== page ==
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Apr 15, 2015 By Brian Reynolds In Blog

Insider data breaches: Whose responsibility is it? (Part 2)

In Part 1 of this blog, we discussed the critical nature of the insider data breach as well as its distinct origins.  We left it in a very scary place, a place where most corporations and agencies find themselves today.  Security teams and data teams don’t have the answers or the ownership to address this problem head on.

So we return to our original question: Whose responsibility is it to protect our personal and valued information against insider threats?  Who is accountable for protecting Social Security numbers, banking information, healthcare records, top secret government databases and intelligence files?

I would argue that this is a business problem.  It is a problem that must be understood and identified by the business owners—that is, by the executives in charge of the business units and in charge of IT.  The officers of the corporation or government agency.  It is incumbent upon these executive-level business owners, decision makers and policy creators to understand and treat the threat of an insider breach as a very real, clear and present danger that is growing worse over time.  Understanding the threat and assigning policy and resources is the first step in securing the data environment and preventing the breach.

The business owners must then ensure that those resources—the data administrators and security teams—are enabled to take action on the policy.  This requires the business owners and CIO to come together with the data administrators and networking and IA teams to share their knowledge of what makes the business tick.  What are the crown jewels of data and information?  What data assets can the business not afford to be breached, stolen, leaked or destroyed?  What are the worst possible outcomes if something is breached, leaked or stolen?  It is a mutual responsibility that must be owned and driven from the top down so that all three of these critical team members can participate.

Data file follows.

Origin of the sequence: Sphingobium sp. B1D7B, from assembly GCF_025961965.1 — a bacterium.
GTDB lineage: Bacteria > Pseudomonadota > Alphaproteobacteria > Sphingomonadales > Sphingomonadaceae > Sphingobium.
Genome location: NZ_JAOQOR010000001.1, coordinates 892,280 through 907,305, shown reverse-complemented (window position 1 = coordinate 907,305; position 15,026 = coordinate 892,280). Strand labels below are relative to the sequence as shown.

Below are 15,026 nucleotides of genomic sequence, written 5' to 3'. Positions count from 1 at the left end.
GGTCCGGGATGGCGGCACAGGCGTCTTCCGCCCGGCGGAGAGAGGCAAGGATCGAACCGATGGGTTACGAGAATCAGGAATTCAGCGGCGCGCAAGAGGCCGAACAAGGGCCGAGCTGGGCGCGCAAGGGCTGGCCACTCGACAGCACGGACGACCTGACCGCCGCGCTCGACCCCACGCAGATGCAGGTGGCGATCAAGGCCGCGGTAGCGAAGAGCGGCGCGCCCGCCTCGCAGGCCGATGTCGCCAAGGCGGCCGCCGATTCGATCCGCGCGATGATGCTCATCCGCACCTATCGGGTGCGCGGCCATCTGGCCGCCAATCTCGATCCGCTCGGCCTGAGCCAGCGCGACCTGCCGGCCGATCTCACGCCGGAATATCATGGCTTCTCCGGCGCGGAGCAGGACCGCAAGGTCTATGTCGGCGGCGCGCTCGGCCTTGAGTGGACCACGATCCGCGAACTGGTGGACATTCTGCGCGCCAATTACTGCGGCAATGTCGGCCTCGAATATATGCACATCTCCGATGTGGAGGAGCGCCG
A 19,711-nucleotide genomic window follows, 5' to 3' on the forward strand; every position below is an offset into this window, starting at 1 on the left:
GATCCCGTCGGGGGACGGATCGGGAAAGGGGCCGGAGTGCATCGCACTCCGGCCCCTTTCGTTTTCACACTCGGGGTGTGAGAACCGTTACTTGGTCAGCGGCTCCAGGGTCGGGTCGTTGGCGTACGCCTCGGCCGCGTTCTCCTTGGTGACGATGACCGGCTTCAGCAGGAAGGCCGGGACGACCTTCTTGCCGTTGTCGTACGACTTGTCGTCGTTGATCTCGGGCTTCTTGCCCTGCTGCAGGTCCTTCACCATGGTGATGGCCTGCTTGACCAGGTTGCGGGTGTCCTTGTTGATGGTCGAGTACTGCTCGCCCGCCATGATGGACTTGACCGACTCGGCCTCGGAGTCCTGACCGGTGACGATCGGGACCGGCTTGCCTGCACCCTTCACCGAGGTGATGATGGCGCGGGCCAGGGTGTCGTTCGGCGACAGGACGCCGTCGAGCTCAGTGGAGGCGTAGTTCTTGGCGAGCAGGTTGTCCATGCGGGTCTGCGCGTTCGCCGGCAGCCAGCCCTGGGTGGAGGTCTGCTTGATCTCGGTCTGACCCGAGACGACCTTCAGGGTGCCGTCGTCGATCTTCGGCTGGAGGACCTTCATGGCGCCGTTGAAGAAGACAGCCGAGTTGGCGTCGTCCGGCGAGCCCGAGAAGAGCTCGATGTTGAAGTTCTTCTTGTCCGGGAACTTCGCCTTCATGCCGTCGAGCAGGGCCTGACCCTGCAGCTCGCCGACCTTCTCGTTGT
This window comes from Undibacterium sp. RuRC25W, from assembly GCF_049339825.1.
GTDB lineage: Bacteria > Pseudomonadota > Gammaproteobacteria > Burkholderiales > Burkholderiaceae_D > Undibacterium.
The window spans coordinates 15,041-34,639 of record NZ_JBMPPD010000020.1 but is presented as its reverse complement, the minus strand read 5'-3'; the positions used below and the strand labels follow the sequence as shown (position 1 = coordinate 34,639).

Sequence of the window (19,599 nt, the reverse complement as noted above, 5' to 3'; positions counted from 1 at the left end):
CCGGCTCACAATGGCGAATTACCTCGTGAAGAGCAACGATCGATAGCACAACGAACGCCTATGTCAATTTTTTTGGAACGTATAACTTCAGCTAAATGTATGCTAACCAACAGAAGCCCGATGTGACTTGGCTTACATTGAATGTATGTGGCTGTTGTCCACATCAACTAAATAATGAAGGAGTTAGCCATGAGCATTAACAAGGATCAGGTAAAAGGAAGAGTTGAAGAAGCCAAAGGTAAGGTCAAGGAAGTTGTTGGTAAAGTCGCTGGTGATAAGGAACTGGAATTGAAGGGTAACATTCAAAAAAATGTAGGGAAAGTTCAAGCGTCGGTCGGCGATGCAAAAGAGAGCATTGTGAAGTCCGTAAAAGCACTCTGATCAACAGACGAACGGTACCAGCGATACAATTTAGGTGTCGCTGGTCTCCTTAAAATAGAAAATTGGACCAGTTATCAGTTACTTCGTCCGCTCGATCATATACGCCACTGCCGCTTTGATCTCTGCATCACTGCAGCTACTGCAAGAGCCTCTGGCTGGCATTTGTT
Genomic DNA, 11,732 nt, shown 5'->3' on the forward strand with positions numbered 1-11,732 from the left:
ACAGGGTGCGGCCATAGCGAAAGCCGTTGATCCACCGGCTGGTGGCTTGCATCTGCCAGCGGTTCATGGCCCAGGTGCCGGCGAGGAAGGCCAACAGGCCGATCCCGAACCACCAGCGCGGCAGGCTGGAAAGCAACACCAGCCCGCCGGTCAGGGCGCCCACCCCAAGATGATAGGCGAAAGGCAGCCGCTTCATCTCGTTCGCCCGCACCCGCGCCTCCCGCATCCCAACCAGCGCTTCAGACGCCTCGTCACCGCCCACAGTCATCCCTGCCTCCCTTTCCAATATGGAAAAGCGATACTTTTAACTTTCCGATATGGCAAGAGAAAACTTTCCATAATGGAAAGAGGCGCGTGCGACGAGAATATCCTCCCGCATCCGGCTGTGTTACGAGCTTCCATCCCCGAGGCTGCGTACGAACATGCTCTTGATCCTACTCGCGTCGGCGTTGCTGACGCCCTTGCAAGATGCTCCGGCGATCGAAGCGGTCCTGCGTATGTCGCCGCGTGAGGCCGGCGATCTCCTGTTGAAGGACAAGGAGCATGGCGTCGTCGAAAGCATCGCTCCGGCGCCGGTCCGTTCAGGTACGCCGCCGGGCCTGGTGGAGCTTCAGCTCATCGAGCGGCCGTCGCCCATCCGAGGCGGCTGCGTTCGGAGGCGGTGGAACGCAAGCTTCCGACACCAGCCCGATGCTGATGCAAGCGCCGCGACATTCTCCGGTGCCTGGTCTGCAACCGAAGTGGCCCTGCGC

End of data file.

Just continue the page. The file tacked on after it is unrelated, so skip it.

This effort also requires IT team members to put aside their personal biases.  We’ve all seen or dealt with IA team members or database owners who think that their current security measures are “good enough.”  This type of attitude must be checked at the door during these business meetings.  In order to combat and prevent an insider threat, you must think like a bad guy and assume that an insider threat already exists. Accept and acknowledge that your data is not safe with the current measures in place.

Finally, these resources must execute.  Execution means putting in place the right policies and tools to secure the data from even the most sophisticated of insider threats. The policy must have both corporate and financial support. With regard to selecting the right tools, there are solutions on the market today that go beyond the measure of traditional perimeter security, logging and analytics.  These solutions protect the data and the access to the data utilizing measures that traditional intrusion prevention, detection and authentication systems simply do not offer.

One such solution comes from Vormetric Data Security.  These folks offer non-traditional, next-generation data security solutions for the business owner, data owner and cyber warrior.  The Vormetric solution addresses industry compliance mandates and government regulations by securing data in physical, virtual and cloud infrastructures through Data Encryption, Key Management, Access Policies, Privileged User Control, and Security Intelligence.

With solutions like this, executives setting policy and putting a stake in the ground to stand against insider threats and data breaches can be assured that successful execution of such policies is achievable.  It all starts with assigning ownership to deal with the issue.  The data breach explosion can be stopped.

If you’d like to learn more about insider threats or the Vormetric Data Security solutions, please contact SwishData.  You can also check out the short video drama, “Hacked: the series,” to learn how such an attack might be orchestrated.  “Hacked” tells the story of a federal employee who gets caught up in a data breach that has dire consequences for his agency, his family and himself.


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